An Interview With Julia Barbosa Landois

An Interview With Julia Barbosa Landois
Ramin Samandari

2013 was a very busy year for Julia Barbosa Landois, the San Antonio-based performance, installation, and video artist. Star-Crossed II, a video describing a woman’s relationship with Jesus through ranchera song, was included in the McNay “He Said, She Said” exhibition curated by Chris Davila. The more you honor Me, the more I will bless you, was visible as an around-the-clock video installation at Box 13 Artspace in Houston. Her Window Works Artpace installation Buried, not Dead, which traces the life of ant farms and human migration, wrapped up just on December 29.

Landois’  performance piece Culo de Oro is a collaboration with musician Erik Sanden about the sex trade in Boystown, Nuevo Laredo. For it, she interviewed men who had gone to the red-light district either to engage in sex, or to watch the notorious Donkey Show. As a live performance, Landois and Sanden perform pop and country tunes and interview excerpts in a satirical cantina atmosphere. Landois and Sanden reprised the performance for this year’s Texas Biennial.

In 2014, Landois will continue to collaborate with Sanden on a new performance at the Museum of Contemporary Art Santa Barbara, and in Montreal for the Hemispheric Institute Encuentro. About this work, Landois says “[it] will include original writing and music. It's about a journey, inspired by immigration, but also dreams and the drive to metaphorically ‘find your own way.’”

You've got an interesting combination of elements in your work. Do you use humor to make the dark themes more palatable to an audience?

Well, it's not necessarily just more palatable to an audience, humor also gets me through it. Because that piece in particular [Culo de Oro], doing the research was so hard at times. Interviewing people who I knew personally was not sobad, because there's an empathy there, and it's a lot more complicated when you know more about who they are. But [with] the web research, you can go down this internet rabbit hole, [which] puts you in this really frightening place.

I started researching it when I was in Philadelphia during grad school, and to be alone in this tiny apartment in the middle of the night looking at sex tourism websites was scary. [The johns on the sex tourism sites] say shockingly misogynist things, because they think that they’re the only audience. So I'm waking up in the morning, and I'm seeing men on the street, thinking “is it you? Is it you?”

To find a way to get in touch with how ridiculous it all is... how do you deal with knowing that that's in the world? It is absurd, and comedy is a way to deal with that.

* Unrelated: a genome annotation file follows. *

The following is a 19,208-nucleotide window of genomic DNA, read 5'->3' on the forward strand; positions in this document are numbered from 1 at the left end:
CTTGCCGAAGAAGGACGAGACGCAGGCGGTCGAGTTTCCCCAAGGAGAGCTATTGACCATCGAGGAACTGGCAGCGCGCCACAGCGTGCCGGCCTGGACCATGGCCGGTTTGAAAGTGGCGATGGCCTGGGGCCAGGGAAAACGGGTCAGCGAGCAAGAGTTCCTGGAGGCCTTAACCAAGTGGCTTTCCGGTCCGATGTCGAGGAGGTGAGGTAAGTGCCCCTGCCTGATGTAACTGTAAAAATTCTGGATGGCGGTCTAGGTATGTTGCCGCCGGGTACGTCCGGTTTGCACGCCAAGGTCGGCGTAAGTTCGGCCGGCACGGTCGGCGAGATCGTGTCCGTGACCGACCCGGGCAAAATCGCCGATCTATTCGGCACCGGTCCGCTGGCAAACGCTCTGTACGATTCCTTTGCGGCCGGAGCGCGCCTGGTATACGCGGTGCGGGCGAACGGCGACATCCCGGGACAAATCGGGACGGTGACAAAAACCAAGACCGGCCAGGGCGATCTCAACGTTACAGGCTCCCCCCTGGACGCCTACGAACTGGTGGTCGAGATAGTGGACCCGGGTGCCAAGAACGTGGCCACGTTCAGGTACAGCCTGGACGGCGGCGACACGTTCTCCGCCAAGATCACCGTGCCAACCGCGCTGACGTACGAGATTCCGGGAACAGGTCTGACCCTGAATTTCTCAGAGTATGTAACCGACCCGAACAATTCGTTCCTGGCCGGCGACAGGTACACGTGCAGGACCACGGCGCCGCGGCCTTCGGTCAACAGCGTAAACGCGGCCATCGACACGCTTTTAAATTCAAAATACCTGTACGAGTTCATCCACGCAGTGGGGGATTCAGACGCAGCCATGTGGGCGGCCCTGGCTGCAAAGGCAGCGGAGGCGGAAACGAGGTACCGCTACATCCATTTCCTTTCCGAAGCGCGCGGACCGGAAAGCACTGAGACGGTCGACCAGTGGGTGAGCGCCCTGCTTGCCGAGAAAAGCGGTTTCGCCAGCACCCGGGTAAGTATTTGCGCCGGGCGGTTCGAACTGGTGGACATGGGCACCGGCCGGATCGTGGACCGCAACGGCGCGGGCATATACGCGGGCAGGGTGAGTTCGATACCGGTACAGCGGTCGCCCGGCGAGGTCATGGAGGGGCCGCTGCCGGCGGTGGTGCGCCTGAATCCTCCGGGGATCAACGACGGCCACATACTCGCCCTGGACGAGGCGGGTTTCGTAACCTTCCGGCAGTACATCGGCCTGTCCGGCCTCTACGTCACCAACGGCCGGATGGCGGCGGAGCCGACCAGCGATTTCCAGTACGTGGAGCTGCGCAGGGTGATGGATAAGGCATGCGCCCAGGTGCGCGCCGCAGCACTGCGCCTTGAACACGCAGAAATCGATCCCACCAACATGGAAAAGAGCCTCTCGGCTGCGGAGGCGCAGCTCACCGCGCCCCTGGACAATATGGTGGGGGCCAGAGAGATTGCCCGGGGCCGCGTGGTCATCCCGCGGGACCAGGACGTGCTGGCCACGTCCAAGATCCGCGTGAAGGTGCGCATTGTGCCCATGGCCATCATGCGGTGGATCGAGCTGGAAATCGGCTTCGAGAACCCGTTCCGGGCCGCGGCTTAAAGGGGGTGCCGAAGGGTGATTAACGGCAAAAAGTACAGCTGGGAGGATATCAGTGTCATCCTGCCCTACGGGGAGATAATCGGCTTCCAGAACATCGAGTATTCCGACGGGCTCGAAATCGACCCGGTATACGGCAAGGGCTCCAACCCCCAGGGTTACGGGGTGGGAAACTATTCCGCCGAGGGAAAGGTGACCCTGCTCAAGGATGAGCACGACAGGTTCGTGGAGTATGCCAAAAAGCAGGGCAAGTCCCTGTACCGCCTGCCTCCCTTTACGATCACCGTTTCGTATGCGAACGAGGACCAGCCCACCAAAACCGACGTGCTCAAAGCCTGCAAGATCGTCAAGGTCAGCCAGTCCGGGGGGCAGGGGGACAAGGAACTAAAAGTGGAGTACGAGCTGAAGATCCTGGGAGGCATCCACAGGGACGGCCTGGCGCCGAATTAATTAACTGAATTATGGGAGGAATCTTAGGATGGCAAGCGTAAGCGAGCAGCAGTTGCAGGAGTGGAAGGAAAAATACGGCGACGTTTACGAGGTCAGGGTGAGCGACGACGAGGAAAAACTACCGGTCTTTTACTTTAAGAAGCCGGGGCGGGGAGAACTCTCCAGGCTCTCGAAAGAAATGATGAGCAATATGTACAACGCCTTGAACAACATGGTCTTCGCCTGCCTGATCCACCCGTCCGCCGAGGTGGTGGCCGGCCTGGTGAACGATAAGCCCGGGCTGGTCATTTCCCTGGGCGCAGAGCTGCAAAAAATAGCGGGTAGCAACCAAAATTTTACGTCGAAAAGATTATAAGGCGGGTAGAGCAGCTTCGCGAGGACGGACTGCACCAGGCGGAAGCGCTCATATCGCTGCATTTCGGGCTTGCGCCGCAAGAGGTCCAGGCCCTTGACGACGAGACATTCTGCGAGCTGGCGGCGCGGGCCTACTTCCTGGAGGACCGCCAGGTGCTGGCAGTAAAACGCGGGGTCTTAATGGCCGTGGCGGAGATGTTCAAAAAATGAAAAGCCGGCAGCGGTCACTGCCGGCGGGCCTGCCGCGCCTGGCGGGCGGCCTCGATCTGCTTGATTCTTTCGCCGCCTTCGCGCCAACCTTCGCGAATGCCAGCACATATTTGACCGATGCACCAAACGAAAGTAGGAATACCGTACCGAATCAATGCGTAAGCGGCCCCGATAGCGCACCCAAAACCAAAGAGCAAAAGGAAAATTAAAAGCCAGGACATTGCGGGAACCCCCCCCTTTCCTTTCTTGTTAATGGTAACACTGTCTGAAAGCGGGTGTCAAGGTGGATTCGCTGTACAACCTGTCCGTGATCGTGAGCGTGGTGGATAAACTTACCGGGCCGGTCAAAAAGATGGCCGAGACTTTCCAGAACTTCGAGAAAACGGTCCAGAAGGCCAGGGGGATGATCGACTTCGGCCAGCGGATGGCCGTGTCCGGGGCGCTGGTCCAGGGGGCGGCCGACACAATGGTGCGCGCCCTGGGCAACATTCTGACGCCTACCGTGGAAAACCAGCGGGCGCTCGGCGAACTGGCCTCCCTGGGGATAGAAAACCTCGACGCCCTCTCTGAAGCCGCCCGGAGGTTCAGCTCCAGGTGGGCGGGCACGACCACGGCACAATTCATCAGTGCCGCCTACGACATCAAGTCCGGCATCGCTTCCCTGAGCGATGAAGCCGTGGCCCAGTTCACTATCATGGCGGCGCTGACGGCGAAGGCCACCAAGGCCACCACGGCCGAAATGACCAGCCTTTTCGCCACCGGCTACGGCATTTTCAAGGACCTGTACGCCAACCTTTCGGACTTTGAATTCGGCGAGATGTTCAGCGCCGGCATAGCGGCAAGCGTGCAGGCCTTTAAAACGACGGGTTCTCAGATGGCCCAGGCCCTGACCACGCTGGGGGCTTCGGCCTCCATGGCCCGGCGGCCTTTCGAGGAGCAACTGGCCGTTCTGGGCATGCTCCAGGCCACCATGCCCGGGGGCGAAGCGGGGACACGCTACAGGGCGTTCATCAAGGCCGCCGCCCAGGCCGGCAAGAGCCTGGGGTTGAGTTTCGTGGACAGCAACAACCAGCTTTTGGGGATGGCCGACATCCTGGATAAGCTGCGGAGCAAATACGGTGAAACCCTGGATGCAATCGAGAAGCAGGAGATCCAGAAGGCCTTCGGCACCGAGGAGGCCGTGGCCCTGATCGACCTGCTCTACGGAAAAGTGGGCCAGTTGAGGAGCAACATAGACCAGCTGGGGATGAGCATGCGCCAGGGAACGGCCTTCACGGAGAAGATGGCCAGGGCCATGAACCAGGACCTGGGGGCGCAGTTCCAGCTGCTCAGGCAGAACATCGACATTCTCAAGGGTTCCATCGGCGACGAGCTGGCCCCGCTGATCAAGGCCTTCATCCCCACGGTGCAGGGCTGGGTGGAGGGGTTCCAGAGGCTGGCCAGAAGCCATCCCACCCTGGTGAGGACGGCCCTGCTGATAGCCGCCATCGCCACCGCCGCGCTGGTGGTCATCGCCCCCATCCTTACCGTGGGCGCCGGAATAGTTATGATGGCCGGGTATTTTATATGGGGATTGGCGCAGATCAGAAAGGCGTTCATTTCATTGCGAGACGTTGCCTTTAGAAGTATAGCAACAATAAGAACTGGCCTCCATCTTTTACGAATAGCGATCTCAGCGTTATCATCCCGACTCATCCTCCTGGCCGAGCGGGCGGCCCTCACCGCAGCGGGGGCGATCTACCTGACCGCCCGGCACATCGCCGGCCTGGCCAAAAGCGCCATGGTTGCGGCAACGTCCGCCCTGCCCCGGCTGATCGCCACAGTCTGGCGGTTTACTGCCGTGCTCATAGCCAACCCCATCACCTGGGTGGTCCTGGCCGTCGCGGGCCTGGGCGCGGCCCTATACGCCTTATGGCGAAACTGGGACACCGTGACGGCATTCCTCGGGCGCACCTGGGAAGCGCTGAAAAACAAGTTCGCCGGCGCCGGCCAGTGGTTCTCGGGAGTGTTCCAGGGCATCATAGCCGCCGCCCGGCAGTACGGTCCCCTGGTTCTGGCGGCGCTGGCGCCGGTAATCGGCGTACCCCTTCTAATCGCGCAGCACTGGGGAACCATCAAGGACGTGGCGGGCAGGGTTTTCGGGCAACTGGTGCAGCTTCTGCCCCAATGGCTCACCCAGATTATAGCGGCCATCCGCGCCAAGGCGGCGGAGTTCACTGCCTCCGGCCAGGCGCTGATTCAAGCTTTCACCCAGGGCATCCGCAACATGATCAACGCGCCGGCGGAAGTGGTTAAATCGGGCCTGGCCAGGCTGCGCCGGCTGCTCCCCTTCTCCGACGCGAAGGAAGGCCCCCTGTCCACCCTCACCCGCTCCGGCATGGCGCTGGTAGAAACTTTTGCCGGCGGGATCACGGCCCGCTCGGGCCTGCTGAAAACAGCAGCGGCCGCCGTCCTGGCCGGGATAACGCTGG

It was interesting to watch the audience respond to (the Culo de Oro performance), because we were visible to you. It wasn't totally anonymous. You can make eye contact.

There’s nothing like eye contact. It's so powerful. It's such a small device, but it really takes people by surprise. Now we get even less eye contact, because we’re communicating by computer.

I think that with humor in that piece, and Star-Crossed II, these pieces with angry feminist content, humor is a way of checking myself, checking my own self-righteousness and laughing at that. I think if I had done the donkey show project when I was 18, it would have been like “every guy is a big asshole— any man who goes to Boystown has got to hate women.” Oh, but it's a lot more complicated than that.

There’s so much stigma and baggage associated with being a “feminist artist,” how do you deal with that?

I didn't set out to be a performance artist back when I was a teenager. I read books about them, and thought they were very cool, but I was also aware of the stigma. “Ooh look, a feminist performance artist, getting naked and smearing blood all over herself, screaming and talking about her vagina!” I'm always partly afraid that I will be construed as that.

I don't want to tone down the message because of that, but I don't want to be seen as that either, because it just flips the switch in peoples’ brains. It turns them off. It's not something they think they like.

Ever feel like you have to shy away from the f-word? Like the word is too constraining?

No. No, I think it would bother me more to be considered “a woman artist.” I feel that it's like being called “a lady doctor.”

The double-edged sword is that there's a stereotype of the feminist performance artist being naked all the time. But there's also a trend among younger women artists to get naked all the time. In grad school, I had male professors who would say “you've got to naked for this piece.” It wasn't even about their relationship with me, they’d just say “you've got to be naked, it would be so much more powerful.” And I think it was less about sexualizing me than… I think they came out of the ’80s. The art scene in the ’80s and ’90s, I think it was a big part of that. It’s going to sound weird, but I would like to see a lot more naked elderly men. (Laughs.) Naked elderly women, or people of different sizes.

You’ve talked about the concept of about “Latino art,” how it gets labeled, what the media appropriation of it is. How do you place your work within that? Do you think of yourself as a Latina artist?